infamous

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infamous

Criminal law, formerly
a. (of a person) deprived of certain rights of citizenship on conviction of certain offences
b. (of a crime or punishment) entailing such deprivation
References in periodicals archive ?
While detailing a known piece of America's history--Jeanne Houston's Farewell to Manzanar brought the issue into the mainstream in 1974--Richard Reeves's Infamy will surprise many American readers with disturbing details regarding the treatment of its own citizens and the extent to which the American government went to quell a nonexistent threat.
GE-len stated that the Hizmet movement doesn't have any kind of duty to unveil someone's "treason and infamy," but that they're not in a position to intervene if someone else unveiled that "treason.
It was a damning indictment of their behaviour and only adds to the infamy they have earned for themselves since their takeover of LFC, in February, 2007.
MARC Warren followed Robert Rock into the book of infamy at the Irish Open as he was disqualified yesterday.
From the South Florida Web site: It's a Palm Beach mansion already linked to financial infamy, but Bernie Madoff's 410 N.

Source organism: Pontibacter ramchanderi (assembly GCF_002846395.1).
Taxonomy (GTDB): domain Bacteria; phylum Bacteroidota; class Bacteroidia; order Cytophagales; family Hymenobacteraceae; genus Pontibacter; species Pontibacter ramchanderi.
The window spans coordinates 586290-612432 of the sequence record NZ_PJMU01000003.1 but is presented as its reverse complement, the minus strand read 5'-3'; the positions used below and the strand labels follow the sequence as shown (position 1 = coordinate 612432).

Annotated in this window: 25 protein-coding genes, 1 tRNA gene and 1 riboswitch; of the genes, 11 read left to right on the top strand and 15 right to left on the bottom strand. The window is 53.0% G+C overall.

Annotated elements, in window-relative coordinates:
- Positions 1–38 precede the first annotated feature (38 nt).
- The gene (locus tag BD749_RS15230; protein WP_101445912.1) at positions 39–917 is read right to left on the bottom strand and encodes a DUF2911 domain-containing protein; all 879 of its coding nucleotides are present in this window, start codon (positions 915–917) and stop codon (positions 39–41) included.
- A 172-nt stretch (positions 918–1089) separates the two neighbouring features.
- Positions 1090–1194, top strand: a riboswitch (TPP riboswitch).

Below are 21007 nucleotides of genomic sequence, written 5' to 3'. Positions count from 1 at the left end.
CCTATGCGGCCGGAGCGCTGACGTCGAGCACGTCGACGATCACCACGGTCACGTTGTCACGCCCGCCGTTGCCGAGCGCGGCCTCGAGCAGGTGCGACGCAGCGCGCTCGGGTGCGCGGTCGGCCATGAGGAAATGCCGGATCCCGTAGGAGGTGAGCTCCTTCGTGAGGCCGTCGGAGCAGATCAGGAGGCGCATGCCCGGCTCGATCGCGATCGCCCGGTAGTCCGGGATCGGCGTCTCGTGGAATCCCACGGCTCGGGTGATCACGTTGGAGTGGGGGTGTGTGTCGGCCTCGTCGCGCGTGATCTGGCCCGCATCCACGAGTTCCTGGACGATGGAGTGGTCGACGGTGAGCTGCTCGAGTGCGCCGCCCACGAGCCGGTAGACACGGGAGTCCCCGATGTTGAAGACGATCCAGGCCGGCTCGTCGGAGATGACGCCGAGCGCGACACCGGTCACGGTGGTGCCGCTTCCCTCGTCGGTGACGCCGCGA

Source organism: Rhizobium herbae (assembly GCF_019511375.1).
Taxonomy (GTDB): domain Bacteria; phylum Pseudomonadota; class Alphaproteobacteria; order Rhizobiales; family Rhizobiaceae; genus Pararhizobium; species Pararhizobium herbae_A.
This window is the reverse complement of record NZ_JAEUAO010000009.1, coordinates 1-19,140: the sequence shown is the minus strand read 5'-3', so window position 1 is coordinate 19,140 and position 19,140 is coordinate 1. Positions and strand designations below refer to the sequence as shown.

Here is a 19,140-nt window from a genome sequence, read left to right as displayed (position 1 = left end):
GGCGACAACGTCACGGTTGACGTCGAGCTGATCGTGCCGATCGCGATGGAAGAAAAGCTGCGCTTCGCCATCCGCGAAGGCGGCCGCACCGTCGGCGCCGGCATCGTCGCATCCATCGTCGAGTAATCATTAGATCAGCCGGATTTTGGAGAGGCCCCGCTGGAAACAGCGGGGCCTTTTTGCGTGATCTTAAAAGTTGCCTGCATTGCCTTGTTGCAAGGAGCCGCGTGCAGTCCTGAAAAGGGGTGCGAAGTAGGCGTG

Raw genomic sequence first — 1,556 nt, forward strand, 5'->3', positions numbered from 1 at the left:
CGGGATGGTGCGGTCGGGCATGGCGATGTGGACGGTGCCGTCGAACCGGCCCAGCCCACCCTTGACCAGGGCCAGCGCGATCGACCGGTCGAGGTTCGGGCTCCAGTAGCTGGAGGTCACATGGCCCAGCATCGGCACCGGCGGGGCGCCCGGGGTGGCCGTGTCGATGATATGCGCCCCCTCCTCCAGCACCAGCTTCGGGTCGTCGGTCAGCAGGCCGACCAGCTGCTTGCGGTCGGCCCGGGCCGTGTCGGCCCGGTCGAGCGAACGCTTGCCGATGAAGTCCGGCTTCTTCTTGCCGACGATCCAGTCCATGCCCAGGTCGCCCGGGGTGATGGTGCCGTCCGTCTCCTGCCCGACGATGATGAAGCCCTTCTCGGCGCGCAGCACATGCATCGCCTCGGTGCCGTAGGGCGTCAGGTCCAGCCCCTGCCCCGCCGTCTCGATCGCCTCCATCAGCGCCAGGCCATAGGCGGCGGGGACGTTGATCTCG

The tenth film in the long-running Carry On series, 1964's Carry On Cleo has strong claims to being regarded as the best, containing Kenneth Williams' immortal line 'infamy, infamy, they've all got it in for me' and a winning turn from Amanda Barrie (later to find infamy of her own as Mike Baldwin's wife Alma in Coronation Street) as Cleopatra.
There used to be a horse called Infamy on which I once won a modest number of pennies with a group of tired hacks with nothing better to do one sunny afternoon.
But it's the 65th anniversary of this country's Day of Infamy, and more than 1,000 Pearl Harbor survivors will travel from across the United States to be there today.
Dennis Telfer had once achieved infamy by building skateboards that allegedly appeared to have utilized cannabis leaves in their construction.
7 is the last official gathering by the organization as the generation who lived the day of infamy passes into history.
The likes of Liberace, Paul Lynde, and Rock Hudson, to name but three, who Hill live in infamy for their duplicity to themselves and their refusal to be of any assistance during the early years when many among us were doing the "heavy lifting" and literally placing ourselves in harm's way in many instances.
Pearl Harbor evolved into an iconic event; the infamy narrative and the danger of isolationism usefully reinforced the nation's Cold War policy of containment and provided a powerful message that we must constantly be on guard against any future treachery by maintaining a strong military.